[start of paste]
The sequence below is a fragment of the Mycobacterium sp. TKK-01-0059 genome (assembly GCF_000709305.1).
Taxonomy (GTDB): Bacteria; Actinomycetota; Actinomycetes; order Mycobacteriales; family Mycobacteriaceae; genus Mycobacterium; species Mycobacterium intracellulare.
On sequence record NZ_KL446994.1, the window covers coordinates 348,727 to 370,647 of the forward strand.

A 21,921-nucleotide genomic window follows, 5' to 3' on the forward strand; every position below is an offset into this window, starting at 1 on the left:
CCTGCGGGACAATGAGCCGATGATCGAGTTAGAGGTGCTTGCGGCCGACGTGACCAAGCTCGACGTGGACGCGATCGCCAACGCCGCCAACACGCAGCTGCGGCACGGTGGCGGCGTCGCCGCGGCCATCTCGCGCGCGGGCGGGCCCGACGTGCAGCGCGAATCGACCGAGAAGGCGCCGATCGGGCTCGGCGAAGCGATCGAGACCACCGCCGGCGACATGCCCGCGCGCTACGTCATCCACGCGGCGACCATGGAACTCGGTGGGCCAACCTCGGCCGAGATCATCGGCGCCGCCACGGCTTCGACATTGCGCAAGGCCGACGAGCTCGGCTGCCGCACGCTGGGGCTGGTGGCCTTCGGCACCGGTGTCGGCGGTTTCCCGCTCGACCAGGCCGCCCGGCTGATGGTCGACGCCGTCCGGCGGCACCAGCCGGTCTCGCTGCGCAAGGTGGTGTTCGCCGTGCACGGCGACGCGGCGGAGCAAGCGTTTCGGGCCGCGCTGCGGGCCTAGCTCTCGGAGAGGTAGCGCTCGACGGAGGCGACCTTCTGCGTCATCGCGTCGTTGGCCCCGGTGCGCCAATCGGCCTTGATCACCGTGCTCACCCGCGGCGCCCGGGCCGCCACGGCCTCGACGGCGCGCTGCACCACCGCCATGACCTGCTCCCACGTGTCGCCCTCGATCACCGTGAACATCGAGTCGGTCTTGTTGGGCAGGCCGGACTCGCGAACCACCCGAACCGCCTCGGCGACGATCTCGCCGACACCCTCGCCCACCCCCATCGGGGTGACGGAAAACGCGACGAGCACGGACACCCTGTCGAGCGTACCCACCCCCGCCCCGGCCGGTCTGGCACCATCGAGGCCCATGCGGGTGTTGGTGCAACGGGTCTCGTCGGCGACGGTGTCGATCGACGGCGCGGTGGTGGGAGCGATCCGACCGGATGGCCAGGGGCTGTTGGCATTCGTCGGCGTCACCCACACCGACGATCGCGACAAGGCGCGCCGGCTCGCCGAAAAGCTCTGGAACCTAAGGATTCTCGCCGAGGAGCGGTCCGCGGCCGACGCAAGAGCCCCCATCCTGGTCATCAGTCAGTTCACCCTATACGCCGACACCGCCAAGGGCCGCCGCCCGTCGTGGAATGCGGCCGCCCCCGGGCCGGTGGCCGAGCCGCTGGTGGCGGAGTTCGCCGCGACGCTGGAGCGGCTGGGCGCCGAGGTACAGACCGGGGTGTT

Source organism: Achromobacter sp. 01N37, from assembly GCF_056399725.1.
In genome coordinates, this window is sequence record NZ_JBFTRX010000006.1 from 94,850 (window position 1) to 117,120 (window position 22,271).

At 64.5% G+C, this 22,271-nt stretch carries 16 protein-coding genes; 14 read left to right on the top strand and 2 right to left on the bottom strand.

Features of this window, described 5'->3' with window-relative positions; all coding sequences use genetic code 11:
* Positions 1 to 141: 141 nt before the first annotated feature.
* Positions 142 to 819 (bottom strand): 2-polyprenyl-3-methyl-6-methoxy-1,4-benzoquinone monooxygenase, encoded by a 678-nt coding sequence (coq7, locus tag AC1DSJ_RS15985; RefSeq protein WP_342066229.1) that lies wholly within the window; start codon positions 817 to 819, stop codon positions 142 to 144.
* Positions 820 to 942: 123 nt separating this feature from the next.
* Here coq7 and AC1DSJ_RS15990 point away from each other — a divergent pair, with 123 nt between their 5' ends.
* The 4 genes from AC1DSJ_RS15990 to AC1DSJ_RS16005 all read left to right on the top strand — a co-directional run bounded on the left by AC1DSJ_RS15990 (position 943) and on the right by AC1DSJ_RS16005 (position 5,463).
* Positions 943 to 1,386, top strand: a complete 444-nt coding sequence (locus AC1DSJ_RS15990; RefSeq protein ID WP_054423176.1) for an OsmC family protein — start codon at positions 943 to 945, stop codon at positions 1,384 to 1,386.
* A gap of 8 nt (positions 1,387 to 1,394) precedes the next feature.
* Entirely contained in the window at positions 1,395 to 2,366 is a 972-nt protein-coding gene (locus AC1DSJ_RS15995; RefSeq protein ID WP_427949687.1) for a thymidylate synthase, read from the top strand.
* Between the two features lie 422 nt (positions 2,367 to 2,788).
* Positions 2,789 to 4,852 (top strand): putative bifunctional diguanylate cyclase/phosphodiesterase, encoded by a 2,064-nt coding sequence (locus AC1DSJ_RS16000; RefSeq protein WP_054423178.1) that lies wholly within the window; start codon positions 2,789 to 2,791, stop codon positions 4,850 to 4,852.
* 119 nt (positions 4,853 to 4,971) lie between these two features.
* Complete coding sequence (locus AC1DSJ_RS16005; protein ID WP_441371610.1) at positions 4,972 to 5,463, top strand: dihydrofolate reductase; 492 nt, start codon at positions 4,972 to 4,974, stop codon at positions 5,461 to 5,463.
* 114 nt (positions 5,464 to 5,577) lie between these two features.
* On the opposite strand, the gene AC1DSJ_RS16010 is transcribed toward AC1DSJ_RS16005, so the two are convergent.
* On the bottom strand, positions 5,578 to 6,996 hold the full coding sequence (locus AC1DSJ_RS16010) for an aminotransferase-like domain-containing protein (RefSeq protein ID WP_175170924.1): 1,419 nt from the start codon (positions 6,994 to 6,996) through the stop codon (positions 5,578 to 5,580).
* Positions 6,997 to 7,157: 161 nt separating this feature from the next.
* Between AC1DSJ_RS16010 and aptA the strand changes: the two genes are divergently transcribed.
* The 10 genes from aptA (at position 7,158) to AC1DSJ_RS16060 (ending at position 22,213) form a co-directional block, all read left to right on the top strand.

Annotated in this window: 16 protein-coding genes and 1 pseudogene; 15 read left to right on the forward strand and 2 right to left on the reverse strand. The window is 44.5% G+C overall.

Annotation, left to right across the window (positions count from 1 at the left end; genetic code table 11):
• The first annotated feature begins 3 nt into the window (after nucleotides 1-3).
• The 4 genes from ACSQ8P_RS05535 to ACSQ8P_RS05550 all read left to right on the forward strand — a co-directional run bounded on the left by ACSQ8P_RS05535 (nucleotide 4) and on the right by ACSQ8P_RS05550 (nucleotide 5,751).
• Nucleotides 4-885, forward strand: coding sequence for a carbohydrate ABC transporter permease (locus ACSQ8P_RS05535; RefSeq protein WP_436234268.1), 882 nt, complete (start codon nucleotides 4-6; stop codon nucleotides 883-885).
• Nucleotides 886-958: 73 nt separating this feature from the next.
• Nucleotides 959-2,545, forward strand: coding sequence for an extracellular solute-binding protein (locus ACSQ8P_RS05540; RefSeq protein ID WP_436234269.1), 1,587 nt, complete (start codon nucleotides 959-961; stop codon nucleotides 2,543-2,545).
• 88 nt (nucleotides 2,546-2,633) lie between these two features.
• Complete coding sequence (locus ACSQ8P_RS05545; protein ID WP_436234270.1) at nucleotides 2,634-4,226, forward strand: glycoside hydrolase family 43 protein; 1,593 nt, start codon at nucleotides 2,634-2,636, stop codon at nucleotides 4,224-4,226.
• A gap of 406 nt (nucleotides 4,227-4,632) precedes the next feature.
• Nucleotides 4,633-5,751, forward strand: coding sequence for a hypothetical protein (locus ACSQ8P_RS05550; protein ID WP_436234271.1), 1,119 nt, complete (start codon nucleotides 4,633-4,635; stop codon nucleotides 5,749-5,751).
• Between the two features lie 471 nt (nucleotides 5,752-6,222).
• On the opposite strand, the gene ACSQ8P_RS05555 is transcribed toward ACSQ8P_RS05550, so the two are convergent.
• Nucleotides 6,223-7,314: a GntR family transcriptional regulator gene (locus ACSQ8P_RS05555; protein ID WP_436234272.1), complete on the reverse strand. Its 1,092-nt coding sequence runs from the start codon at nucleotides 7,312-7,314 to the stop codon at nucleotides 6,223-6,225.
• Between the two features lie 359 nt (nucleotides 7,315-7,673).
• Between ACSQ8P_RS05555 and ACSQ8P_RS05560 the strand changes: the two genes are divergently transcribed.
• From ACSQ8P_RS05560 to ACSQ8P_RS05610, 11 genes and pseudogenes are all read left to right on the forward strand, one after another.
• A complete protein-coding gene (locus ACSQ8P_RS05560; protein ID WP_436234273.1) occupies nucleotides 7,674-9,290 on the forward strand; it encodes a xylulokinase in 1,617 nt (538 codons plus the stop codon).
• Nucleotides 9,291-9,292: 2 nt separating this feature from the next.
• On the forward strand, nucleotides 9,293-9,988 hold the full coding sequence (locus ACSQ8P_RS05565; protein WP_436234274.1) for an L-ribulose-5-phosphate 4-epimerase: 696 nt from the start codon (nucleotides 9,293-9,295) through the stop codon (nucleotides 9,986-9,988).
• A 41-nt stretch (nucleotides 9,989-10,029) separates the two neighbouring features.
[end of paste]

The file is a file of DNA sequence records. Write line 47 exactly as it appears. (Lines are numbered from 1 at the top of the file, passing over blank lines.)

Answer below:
• On the forward strand, nucleotides 9,293-9,988 hold the full coding sequence (locus ACSQ8P_RS05565; protein WP_436234274.1) for an L-ribulose-5-phosphate 4-epimerase: 696 nt from the start codon (nucleotides 9,293-9,295) through the stop codon (nucleotides 9,986-9,988).